The best books on the history of sexuality in modern Latin America

Natalia Milanesio Author Of Destape: Sex, Democracy, and Freedom in Postdictatorial Argentina
By Natalia Milanesio

Who am I?

I am a historian of twentieth-century Argentina and a professor of modern Latin American history currently teaching at the University of Houston. Born and raised in Argentina, I completed my undergraduate studies at the National University of Rosario and moved to the United States in 2000 to continue my education. I received my M.A. in history from New York University and my Ph.D. in history from Indiana University, Bloomington. I have written extensively about gender, working-class history, consumer culture, and sexuality in Argentina. I am the author of Workers Go Shopping in Argentina: The Rise of Popular Consumer Culture and Destape! Sex, Democracy, and Freedom in Postdictatorial Argentina.

I wrote...

Destape: Sex, Democracy, and Freedom in Postdictatorial Argentina

By Natalia Milanesio,

Book cover of Destape: Sex, Democracy, and Freedom in Postdictatorial Argentina

What is my book about?

Under dictatorship in Argentina, sex and sexuality were regulated to the point where sex education, explicit images, and even suggestive material were prohibited. With the return to democracy in 1983, Argentines experienced new freedoms, including sexual freedoms. The new availability and ubiquity of sexual material became known as the destape, and it uncovered sexuality in provocative ways. This was a mass-media phenomenon, but it went beyond this. It was, in effect, a deeper process of change in sexual ideologies and practices.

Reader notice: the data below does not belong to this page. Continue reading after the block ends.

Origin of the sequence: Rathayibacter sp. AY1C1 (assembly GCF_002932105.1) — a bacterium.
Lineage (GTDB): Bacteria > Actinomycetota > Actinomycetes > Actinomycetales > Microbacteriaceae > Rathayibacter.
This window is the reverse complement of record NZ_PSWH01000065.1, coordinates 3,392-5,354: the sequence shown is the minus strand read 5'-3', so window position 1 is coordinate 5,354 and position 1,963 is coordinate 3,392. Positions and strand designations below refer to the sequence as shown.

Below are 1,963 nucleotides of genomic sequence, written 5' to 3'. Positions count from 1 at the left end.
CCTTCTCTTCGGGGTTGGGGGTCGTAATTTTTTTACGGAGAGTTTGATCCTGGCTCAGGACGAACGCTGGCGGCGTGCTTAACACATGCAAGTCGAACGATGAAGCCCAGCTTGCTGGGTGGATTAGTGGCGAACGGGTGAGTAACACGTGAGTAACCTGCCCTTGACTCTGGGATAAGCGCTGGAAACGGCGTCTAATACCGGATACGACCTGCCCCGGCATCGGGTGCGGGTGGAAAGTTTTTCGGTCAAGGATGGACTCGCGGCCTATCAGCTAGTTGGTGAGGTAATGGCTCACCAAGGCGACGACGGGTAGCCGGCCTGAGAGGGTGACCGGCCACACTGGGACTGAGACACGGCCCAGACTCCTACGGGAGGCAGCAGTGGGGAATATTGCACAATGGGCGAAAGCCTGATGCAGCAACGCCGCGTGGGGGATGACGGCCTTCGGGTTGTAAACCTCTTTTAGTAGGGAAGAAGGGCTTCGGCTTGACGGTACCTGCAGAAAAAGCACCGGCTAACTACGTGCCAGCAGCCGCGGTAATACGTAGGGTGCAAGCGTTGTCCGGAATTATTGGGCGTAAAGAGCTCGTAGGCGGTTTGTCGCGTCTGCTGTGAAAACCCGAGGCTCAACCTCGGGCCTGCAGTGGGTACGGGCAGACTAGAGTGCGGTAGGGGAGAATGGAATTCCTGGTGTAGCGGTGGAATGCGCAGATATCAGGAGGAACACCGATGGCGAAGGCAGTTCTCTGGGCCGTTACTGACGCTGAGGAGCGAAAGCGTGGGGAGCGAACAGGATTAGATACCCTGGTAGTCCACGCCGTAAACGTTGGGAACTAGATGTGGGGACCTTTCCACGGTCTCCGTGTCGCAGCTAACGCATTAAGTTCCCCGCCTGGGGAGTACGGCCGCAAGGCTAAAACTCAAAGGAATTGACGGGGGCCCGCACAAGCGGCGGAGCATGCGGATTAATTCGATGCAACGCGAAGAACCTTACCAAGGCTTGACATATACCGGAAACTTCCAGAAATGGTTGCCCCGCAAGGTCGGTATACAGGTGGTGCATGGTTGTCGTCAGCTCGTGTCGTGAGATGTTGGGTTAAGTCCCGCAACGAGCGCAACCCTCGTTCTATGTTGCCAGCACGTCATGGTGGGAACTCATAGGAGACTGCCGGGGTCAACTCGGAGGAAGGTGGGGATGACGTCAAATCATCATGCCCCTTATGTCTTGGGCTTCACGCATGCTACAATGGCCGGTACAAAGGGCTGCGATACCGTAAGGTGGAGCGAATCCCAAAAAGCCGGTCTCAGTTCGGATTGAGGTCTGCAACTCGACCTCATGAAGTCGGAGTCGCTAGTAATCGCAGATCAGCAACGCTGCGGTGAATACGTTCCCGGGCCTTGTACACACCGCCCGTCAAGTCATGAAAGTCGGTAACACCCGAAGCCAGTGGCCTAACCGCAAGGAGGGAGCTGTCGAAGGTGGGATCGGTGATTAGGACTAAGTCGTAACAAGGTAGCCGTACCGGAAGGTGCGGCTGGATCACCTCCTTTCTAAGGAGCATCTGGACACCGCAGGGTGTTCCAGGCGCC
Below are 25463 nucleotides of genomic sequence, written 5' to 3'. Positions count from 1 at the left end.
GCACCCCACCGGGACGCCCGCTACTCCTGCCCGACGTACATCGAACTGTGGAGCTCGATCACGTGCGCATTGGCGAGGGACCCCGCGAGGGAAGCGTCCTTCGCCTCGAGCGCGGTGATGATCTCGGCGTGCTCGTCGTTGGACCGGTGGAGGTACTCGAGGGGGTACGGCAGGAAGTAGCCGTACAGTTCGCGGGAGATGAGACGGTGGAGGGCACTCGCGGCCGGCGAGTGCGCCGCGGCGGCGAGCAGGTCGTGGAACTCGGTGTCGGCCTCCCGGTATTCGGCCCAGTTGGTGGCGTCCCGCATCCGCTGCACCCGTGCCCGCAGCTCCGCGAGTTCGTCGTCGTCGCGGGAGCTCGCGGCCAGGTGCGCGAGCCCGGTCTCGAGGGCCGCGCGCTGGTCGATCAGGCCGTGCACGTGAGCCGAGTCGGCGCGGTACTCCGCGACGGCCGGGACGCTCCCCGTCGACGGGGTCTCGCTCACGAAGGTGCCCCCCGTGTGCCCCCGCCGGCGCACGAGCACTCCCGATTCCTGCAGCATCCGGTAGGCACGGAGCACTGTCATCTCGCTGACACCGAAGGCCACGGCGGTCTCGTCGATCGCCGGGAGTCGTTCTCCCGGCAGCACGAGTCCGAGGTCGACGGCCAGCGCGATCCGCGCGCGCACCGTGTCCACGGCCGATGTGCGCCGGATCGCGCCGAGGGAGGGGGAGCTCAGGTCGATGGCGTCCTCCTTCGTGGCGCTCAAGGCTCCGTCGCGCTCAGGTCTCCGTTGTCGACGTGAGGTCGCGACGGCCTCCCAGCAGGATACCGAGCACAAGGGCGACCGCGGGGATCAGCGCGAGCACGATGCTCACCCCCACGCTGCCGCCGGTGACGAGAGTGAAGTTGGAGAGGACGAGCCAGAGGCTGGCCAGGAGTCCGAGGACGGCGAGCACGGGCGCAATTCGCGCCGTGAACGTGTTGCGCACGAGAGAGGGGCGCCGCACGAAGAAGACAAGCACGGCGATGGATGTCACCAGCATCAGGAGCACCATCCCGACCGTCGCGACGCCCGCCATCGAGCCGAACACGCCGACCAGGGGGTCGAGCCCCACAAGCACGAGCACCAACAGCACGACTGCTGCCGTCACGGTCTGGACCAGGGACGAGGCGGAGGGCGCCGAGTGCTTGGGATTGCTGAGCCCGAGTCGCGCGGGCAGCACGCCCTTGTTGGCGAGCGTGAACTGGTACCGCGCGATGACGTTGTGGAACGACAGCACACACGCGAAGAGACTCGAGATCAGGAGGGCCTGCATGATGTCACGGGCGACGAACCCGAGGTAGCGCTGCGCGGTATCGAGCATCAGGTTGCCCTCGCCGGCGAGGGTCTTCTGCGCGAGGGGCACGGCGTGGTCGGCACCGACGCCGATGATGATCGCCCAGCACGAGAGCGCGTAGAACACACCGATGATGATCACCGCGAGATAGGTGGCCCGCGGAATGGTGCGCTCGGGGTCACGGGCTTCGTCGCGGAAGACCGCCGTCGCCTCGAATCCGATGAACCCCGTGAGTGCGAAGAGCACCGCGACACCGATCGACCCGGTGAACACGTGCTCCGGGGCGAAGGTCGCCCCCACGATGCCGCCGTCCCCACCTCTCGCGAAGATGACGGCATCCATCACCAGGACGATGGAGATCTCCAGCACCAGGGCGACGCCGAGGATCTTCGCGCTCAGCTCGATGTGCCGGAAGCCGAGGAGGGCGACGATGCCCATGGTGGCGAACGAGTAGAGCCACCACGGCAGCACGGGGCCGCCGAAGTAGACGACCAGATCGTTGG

By exploring the boom of sex therapy and sexology; the fight for the implementation of sex education in schools; the expansion of family planning services and of organizations dedicated to sexual health care; and the centrality of discussions on sexuality in feminist and gay organizations, my book shows that the destape was a profound transformation of the way Argentines talked, understood, and experienced sexuality, a change in manners, morals, and personal freedoms.

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The books I picked & why

Book cover of Securing Sex: Morality and Repression in the Making of Cold War Brazil

Why did I love this book?

This book contributes greatly to the global history of the Cold War by showing that “moral technocrats” during the military dictatorship in Brazil equated political subversion with sexual subversion: Anticommunist countersubversion included anxieties about gender, sex, and youth. South American Cold War dictatorships have been traditionally understood as modernizing projects but Cowan complicates the definition by exploring the moral panic, and consequent calls and attempts at repression, related to the sexual revolution, new forms of female sexual expression, and pornography. 

By Benjamin A. Cowan,

Why should I read it?

2 authors picked Securing Sex as one of their favorite books, and they share why you should read it.

What is this book about?